Injuries Caused by Overheating Batteries in E-Cigarettes

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Jeffrey Johnson is a legal writer with a focus on personal injury. He has worked on personal injury and sovereign immunity litigation in addition to experience in family, estate, and criminal law. He earned a J.D. from the University of Baltimore and has worked in legal offices and non-profits in Maryland, Texas, and North Carolina. He has also earned an MFA in screenwriting from Chapman Univer...

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UPDATED: Jul 15, 2021

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The dangers of vaping are not just linked to a variety of health problems. According to the CDC, defective e-cigarette batteries (typically lithium-ion, the same one ones in your cell phone, electric cars, power tools, hoverboards, and laptop) are the culprit causing fires and explosions, some of which have resulted in serious injuries.  E-cigarette fires and explosions can happen when someone carries the device in his or her pocket or charges it through a USB port or wall socket. (There are a number of videos online that show exploding lithium-ion batteries.)

According to a 2016 article in the New England Journal of Medicine, e-cigarette explosion injuries included flame burns, chemical burns and blast injuries, requiring wound care and skin grafting.  Injuries to the face, hand, or thigh need extensive cosmetic work. Blast injuries have led to tooth loss, traumatic tattooing, and extensive loss of soft tissue.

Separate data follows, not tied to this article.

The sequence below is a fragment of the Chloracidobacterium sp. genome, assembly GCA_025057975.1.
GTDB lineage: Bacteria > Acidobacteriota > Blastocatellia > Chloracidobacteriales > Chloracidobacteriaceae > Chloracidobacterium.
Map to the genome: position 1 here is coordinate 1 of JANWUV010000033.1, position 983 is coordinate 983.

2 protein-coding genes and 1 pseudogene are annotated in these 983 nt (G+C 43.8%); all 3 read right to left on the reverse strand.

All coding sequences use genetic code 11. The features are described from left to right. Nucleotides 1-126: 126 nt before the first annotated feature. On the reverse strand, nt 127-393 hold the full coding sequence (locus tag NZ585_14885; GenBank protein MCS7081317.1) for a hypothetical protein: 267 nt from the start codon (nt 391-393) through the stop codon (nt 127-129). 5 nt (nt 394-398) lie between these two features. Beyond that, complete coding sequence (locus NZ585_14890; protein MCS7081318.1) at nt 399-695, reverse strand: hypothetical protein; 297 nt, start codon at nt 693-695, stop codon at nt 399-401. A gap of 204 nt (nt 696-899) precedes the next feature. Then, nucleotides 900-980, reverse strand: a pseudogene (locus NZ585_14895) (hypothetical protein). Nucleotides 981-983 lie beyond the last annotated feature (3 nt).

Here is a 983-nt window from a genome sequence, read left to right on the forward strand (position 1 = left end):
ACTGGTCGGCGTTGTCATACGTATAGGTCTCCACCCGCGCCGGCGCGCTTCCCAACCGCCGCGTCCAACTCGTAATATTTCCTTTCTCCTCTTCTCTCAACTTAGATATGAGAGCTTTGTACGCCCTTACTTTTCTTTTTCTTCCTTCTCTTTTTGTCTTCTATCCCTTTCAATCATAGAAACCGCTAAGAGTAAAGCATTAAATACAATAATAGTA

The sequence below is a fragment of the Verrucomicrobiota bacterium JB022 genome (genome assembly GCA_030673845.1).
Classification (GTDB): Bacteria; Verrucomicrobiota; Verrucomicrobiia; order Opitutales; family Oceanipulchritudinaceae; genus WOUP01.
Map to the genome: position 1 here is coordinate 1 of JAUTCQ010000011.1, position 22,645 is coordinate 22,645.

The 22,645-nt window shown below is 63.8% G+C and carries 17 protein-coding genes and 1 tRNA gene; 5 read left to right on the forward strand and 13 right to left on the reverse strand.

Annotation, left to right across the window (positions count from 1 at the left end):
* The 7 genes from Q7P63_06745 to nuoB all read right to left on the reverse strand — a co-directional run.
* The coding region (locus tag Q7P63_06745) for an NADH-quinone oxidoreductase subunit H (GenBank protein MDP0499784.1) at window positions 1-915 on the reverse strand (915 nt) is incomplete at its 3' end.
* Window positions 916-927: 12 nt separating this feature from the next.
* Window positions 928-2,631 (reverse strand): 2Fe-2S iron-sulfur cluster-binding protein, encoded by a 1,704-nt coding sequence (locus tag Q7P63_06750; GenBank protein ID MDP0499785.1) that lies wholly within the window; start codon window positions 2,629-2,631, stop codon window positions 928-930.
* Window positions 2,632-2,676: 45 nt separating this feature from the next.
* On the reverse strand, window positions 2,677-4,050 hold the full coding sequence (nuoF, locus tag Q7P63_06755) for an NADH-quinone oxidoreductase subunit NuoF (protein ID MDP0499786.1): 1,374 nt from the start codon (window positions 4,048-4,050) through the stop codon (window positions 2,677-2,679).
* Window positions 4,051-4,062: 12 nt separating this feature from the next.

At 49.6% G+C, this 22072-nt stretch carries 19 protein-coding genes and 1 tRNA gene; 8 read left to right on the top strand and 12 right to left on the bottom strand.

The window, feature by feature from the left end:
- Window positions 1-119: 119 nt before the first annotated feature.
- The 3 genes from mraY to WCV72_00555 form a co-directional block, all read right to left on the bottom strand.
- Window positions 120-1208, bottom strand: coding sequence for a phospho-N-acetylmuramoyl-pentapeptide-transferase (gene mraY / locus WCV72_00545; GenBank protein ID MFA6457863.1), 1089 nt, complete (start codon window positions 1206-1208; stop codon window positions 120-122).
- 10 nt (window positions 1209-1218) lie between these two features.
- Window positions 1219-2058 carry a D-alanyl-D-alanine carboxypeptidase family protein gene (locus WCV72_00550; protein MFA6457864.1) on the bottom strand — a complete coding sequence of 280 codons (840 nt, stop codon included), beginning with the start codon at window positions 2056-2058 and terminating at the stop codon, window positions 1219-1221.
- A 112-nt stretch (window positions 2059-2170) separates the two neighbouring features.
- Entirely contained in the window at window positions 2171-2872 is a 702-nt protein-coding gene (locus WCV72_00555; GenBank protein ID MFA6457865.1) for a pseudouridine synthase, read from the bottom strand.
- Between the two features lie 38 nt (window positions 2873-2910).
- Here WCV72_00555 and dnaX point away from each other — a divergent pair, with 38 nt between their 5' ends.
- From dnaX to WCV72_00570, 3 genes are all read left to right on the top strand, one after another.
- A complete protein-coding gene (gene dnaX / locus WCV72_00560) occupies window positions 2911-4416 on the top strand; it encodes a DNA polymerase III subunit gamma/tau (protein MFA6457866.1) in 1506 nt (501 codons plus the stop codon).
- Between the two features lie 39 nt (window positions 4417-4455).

From August 2009 to December 2016, the U.S. Fire Administration found 195 reports of e-cigarette explosions or fires.  (Appendix A in the report contains a full list of the e-cigarette fires.) There were 133 injuries: 38 had serious injuries (i.e, hospitalization, loss of body part, 3 degree burns); 80 had moderate injuries (i.e, ER stay, second degree burns, lacerations); 15 had minor injuries; and 62 had no injuries. There were no deaths attributable to explosions.  Those with serious injuries occurred while the e-cigarette device was in the victim’s mouth, in very close proximity to their face, on carrying the device in their pocket. The agency concluded that, “As long as lithium-ion batteries continue to be used in e-cigarettes, severe injuries will continue to occur. As the number of e-cigarettes in use increases, the number of severe injuries from lithium-ion battery explosions and fires will likely continue to increase.”

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